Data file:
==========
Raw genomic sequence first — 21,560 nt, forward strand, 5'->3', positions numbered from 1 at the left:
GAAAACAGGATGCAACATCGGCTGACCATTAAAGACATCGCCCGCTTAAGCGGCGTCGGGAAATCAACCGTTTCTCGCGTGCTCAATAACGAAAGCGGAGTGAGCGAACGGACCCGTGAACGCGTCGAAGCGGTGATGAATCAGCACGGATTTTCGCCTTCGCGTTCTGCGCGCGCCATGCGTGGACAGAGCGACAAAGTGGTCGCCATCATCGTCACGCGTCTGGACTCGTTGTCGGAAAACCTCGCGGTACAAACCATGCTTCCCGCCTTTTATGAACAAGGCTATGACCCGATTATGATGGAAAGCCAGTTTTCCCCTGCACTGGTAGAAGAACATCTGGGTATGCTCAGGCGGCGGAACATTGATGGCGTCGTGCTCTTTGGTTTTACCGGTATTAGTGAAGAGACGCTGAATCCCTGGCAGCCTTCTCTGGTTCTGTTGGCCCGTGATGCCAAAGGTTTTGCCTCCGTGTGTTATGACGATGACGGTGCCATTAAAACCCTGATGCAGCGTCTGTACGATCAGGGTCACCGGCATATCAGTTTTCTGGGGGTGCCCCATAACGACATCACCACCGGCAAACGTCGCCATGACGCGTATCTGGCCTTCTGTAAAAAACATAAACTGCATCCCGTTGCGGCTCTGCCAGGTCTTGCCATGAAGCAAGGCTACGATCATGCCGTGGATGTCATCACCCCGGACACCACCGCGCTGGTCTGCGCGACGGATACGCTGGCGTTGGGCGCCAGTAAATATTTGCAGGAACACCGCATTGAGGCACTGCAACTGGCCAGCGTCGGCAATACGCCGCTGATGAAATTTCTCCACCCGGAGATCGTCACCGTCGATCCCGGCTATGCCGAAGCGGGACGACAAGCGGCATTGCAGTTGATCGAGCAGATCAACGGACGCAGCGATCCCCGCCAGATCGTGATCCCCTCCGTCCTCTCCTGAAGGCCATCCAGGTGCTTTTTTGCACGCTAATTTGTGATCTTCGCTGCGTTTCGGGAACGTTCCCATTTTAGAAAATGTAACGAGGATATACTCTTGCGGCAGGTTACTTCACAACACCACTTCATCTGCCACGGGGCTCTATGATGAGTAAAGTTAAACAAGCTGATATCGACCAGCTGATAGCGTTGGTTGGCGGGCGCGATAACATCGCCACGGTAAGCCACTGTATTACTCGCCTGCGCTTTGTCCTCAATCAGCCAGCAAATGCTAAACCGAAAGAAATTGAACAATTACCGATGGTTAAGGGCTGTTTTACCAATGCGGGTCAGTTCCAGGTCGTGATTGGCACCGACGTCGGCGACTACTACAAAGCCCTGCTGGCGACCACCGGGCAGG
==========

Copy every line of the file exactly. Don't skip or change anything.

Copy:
Raw genomic sequence first — 21,560 nt, forward strand, 5'->3', positions numbered from 1 at the left:
GAAAACAGGATGCAACATCGGCTGACCATTAAAGACATCGCCCGCTTAAGCGGCGTCGGGAAATCAACCGTTTCTCGCGTGCTCAATAACGAAAGCGGAGTGAGCGAACGGACCCGTGAACGCGTCGAAGCGGTGATGAATCAGCACGGATTTTCGCCTTCGCGTTCTGCGCGCGCCATGCGTGGACAGAGCGACAAAGTGGTCGCCATCATCGTCACGCGTCTGGACTCGTTGTCGGAAAACCTCGCGGTACAAACCATGCTTCCCGCCTTTTATGAACAAGGCTATGACCCGATTATGATGGAAAGCCAGTTTTCCCCTGCACTGGTAGAAGAACATCTGGGTATGCTCAGGCGGCGGAACATTGATGGCGTCGTGCTCTTTGGTTTTACCGGTATTAGTGAAGAGACGCTGAATCCCTGGCAGCCTTCTCTGGTTCTGTTGGCCCGTGATGCCAAAGGTTTTGCCTCCGTGTGTTATGACGATGACGGTGCCATTAAAACCCTGATGCAGCGTCTGTACGATCAGGGTCACCGGCATATCAGTTTTCTGGGGGTGCCCCATAACGACATCACCACCGGCAAACGTCGCCATGACGCGTATCTGGCCTTCTGTAAAAAACATAAACTGCATCCCGTTGCGGCTCTGCCAGGTCTTGCCATGAAGCAAGGCTACGATCATGCCGTGGATGTCATCACCCCGGACACCACCGCGCTGGTCTGCGCGACGGATACGCTGGCGTTGGGCGCCAGTAAATATTTGCAGGAACACCGCATTGAGGCACTGCAACTGGCCAGCGTCGGCAATACGCCGCTGATGAAATTTCTCCACCCGGAGATCGTCACCGTCGATCCCGGCTATGCCGAAGCGGGACGACAAGCGGCATTGCAGTTGATCGAGCAGATCAACGGACGCAGCGATCCCCGCCAGATCGTGATCCCCTCCGTCCTCTCCTGAAGGCCATCCAGGTGCTTTTTTGCACGCTAATTTGTGATCTTCGCTGCGTTTCGGGAACGTTCCCATTTTAGAAAATGTAACGAGGATATACTCTTGCGGCAGGTTACTTCACAACACCACTTCATCTGCCACGGGGCTCTATGATGAGTAAAGTTAAACAAGCTGATATCGACCAGCTGATAGCGTTGGTTGGCGGGCGCGATAACATCGCCACGGTAAGCCACTGTATTACTCGCCTGCGCTTTGTCCTCAATCAGCCAGCAAATGCTAAACCGAAAGAAATTGAACAATTACCGATGGTTAAGGGCTGTTTTACCAATGCGGGTCAGTTCCAGGTCGTGATTGGCACCGACGTCGGCGACTACTACAAAGCCCTGCTGGCGACCACCGGGCAGG